Emergency

It is important to know what counts as an emergency.

A medical emergency can include loss of consciousness, an acute confused state, fits that are not stopping, chest pain, breathing difficulties, severe bleeding that cannot be stopped, severe allergic reactions.

Major traumas, such as a serious road traffic accident, a stabbing, a shooting, a fall from a height, serious head injury, also class an emergency. If you think someone is having a heart attack or stroke, this is also an emergency.

What to do in an emergency?

1. Dial 999 on a telephone or mobile as soon as you can. Confidential interpreters are available. Simply mention the language you wish to use when the operator answers your call.



Telephone: 999

2. Answer the questions

Once you are connected to a call handler, you'll have to answer a series of questions to establish what's wrong, such as:

  • Where are you (including the area or postcode)?
  • What is the phone number you are calling from?
  • Exactly what has happened?

3. Don’t hang up yet

Your call handler may have more questions for you or they might instruct you to perform some first aid until the ambulance arrives.

Further ways to help in an emergency

  • If you are in the street, stay with the patient until help arrives.
  • Call the ambulance service back if the patient's condition changes.
  • Call the ambulance service back if your location changes.
  • If you are calling from home or work, ask someone to open the doors and signal where the ambulance staff are needed.
  • If you can, write down the patient's GP details and collect any medication they are taking.
  • If you can, inform the paramedics about any allergies the patient has.
  • Stay calm.

Non-Emergency

For non-emergency health needs, contact your GP or pharmacist. If they are closed, you can call the NHS helpline by Dialing 111 on any landline or mobile at any time of day or night. Answer questions about your symptoms, and then, depending on the situation, the call handler will:

  • give you self-care advice
  • connect you to a nurse, emergency dentist or GP
  • book you a face-to-face appointment
  • send an ambulance directly, if necessary
  • direct you to the local service that can help you best with your concern

Confidential interpreters are available. Simply mention the language you wish to use when the NHS 111 operators answer your call.

Health Insurance

Healthcare in England is mainly provided by the NHS, and is free at any point of use to all permanent residents of the United Kingdom. It is also free to all asylum seekers. However, if your asylum application has been refused, you still have free emergency treatment, but you no longer have access to secondary treatment.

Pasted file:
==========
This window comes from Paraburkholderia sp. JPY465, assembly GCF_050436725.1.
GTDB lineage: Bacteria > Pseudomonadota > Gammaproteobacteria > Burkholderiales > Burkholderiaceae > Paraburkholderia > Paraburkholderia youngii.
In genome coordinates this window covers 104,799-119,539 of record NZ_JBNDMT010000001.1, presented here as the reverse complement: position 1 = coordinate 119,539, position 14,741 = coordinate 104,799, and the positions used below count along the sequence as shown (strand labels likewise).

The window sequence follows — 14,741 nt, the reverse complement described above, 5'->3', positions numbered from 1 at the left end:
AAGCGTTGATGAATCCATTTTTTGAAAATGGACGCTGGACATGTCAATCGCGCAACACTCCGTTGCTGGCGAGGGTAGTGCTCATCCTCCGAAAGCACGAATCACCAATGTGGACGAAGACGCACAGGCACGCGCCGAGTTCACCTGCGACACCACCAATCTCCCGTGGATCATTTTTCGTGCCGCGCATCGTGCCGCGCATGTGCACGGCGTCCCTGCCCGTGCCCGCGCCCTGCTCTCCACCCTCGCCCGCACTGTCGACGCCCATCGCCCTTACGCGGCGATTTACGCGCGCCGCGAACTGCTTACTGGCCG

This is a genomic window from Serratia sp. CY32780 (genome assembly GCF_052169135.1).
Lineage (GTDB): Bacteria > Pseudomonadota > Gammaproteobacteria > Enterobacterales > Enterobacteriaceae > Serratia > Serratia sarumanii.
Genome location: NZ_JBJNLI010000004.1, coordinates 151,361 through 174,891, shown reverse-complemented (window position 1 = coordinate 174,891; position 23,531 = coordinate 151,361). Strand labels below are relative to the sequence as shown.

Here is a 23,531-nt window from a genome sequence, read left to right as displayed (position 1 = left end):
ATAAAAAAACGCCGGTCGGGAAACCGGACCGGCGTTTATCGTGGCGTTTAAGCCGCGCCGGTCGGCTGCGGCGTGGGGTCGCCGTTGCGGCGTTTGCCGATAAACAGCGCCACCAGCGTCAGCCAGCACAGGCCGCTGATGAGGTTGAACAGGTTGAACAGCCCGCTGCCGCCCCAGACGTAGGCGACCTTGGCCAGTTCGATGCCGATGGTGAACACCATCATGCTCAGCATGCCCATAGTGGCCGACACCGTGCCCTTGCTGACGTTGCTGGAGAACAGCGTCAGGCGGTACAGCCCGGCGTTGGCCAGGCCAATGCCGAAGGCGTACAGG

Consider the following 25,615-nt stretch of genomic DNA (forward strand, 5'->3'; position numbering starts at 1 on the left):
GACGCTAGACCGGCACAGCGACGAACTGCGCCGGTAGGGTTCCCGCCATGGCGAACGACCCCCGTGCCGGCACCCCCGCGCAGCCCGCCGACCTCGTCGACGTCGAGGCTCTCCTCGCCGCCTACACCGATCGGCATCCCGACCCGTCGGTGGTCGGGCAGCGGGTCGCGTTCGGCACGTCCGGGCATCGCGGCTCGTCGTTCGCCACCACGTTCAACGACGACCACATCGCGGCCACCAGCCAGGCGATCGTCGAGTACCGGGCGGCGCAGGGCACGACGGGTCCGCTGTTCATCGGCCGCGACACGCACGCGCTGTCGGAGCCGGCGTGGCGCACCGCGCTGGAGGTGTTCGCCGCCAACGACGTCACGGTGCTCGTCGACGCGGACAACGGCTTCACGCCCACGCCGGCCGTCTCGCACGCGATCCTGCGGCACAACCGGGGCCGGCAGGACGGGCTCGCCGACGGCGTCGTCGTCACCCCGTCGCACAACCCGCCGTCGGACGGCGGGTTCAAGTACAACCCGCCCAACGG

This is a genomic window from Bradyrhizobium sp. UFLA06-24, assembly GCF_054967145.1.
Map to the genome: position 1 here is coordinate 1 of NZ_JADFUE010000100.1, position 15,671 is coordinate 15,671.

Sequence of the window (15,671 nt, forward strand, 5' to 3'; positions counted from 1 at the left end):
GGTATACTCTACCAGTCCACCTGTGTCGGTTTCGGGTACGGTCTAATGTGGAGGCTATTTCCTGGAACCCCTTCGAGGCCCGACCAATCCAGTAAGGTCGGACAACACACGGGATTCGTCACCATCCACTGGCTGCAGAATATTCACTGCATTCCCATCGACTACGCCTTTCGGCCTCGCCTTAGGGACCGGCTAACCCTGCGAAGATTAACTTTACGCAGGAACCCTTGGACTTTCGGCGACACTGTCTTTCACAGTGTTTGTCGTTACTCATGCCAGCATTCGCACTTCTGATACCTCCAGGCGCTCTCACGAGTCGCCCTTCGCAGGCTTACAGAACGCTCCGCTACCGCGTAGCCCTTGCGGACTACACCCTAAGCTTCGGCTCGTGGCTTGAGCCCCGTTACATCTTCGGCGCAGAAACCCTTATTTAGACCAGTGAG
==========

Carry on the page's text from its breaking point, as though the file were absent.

On top of this you may choose to purchase health insurance. Health insurance covers the cost of private medical treatment. It has advantages such as shorter waiting times, a quicker diagnosis, better facilities, such as a private room and access to specialist drug treatments. Commonly used health insurance providers in the UK include BUPA, Prudential, Aviva and General Medical.

Vaccines

Child born or lived overseas?

Due to variations in vaccination programmes in other countries, it is not possible to give specific advice here for children who have not been UK residents from birth. For more information, please speak to your doctor, practice nurse or health visitor as soon as you register with them.

You can also find information on the WHO Website.

Your baby’s vaccination schedule

One of the best ways to protect your baby against diseases like measles, rubella, tetanus and meningitis is through immunisation. Vaccinations are offered free of charge in the UK – just book your appointments with your GP. Your baby needs their first injections at eight weeks, then 12 weeks, 16 weeks and one year. Don’t forget to bring your baby's Personal Child Health Record (Red Book) with you.

Other standard vaccinations are given at 3 years (MMR) and 14 years (Teenage booster). Girls are also given a vaccine at 12-13 years. (HPV) And children between 2 and 8 may be offered an annual flu vaccine.

Special Group Vaccines

There are also non-routine vaccines for people in certain risk groups, such as healthcare workers, pregnant women and people with long-term health conditions. And if you are travelling to certain countries. Please speak to your doctor or health visitor in these cases.

Dental Care

Dentistry is one of the few NHS services where you have to pay a contribution towards the cost of your care:

  • Emergency dental treatment – £21.60

    This covers emergency care in a primary care NHS dental practice such as pain relief or a temporary filling.

  • Band 1 course of treatment – £21.60

    This covers an examination, diagnosis (including X-rays), advice on how to prevent future problems, a scale and polish if clinically needed, and preventative care such as the application of fluoride varnish or fissure sealant if appropriate.